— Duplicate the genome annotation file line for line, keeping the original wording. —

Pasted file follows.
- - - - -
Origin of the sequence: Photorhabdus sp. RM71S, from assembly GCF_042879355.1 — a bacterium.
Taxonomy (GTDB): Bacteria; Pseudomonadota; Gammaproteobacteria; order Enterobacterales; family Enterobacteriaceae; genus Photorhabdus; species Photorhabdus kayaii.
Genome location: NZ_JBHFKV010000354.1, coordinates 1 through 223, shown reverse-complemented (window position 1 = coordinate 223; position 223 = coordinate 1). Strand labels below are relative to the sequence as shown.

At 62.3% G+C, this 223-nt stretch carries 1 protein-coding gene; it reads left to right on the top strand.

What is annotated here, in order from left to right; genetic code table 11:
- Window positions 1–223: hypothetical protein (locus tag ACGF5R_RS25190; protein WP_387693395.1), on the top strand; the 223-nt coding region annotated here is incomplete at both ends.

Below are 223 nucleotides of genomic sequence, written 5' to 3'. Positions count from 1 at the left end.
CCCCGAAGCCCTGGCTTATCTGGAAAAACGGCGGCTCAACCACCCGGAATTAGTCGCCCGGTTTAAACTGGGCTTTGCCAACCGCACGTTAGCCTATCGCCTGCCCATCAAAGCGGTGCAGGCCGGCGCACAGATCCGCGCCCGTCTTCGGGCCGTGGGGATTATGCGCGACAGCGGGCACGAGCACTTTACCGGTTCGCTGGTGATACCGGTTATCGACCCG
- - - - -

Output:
Origin of the sequence: Photorhabdus sp. RM71S, from assembly GCF_042879355.1 — a bacterium.
Taxonomy (GTDB): Bacteria; Pseudomonadota; Gammaproteobacteria; order Enterobacterales; family Enterobacteriaceae; genus Photorhabdus; species Photorhabdus kayaii.
Genome location: NZ_JBHFKV010000354.1, coordinates 1 through 223, shown reverse-complemented (window position 1 = coordinate 223; position 223 = coordinate 1). Strand labels below are relative to the sequence as shown.

At 62.3% G+C, this 223-nt stretch carries 1 protein-coding gene; it reads left to right on the top strand.

What is annotated here, in order from left to right; genetic code table 11:
- Window positions 1–223: hypothetical protein (locus tag ACGF5R_RS25190; protein WP_387693395.1), on the top strand; the 223-nt coding region annotated here is incomplete at both ends.

Below are 223 nucleotides of genomic sequence, written 5' to 3'. Positions count from 1 at the left end.
CCCCGAAGCCCTGGCTTATCTGGAAAAACGGCGGCTCAACCACCCGGAATTAGTCGCCCGGTTTAAACTGGGCTTTGCCAACCGCACGTTAGCCTATCGCCTGCCCATCAAAGCGGTGCAGGCCGGCGCACAGATCCGCGCCCGTCTTCGGGCCGTGGGGATTATGCGCGACAGCGGGCACGAGCACTTTACCGGTTCGCTGGTGATACCGGTTATCGACCCG